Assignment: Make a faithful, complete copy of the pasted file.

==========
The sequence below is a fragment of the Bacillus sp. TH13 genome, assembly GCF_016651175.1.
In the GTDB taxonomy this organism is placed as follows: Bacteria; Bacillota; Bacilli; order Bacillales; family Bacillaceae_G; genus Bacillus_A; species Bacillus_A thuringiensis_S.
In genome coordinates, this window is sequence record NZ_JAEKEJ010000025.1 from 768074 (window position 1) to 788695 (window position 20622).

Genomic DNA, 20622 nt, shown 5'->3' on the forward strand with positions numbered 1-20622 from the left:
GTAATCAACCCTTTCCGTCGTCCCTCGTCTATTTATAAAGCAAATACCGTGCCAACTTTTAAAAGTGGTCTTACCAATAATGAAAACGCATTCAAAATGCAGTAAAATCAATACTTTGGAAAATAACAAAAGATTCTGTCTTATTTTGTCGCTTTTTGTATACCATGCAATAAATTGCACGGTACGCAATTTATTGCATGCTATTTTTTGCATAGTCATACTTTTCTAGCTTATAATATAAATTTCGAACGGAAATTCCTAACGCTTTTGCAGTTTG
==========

The sequence below is a fragment of the Bacillus sp. TH13 genome, assembly GCF_016651175.1.
In the GTDB taxonomy this organism is placed as follows: Bacteria; Bacillota; Bacilli; order Bacillales; family Bacillaceae_G; genus Bacillus_A; species Bacillus_A thuringiensis_S.
In genome coordinates, this window is sequence record NZ_JAEKEJ010000025.1 from 768074 (window position 1) to 788695 (window position 20622).

Genomic DNA, 20622 nt, shown 5'->3' on the forward strand with positions numbered 1-20622 from the left:
GTAATCAACCCTTTCCGTCGTCCCTCGTCTATTTATAAAGCAAATACCGTGCCAACTTTTAAAAGTGGTCTTACCAATAATGAAAACGCATTCAAAATGCAGTAAAATCAATACTTTGGAAAATAACAAAAGATTCTGTCTTATTTTGTCGCTTTTTGTATACCATGCAATAAATTGCACGGTACGCAATTTATTGCATGCTATTTTTTGCATAGTCATACTTTTCTAGCTTATAATATAAATTTCGAACGGAAATTCCTAACGCTTTTGCAGTTTG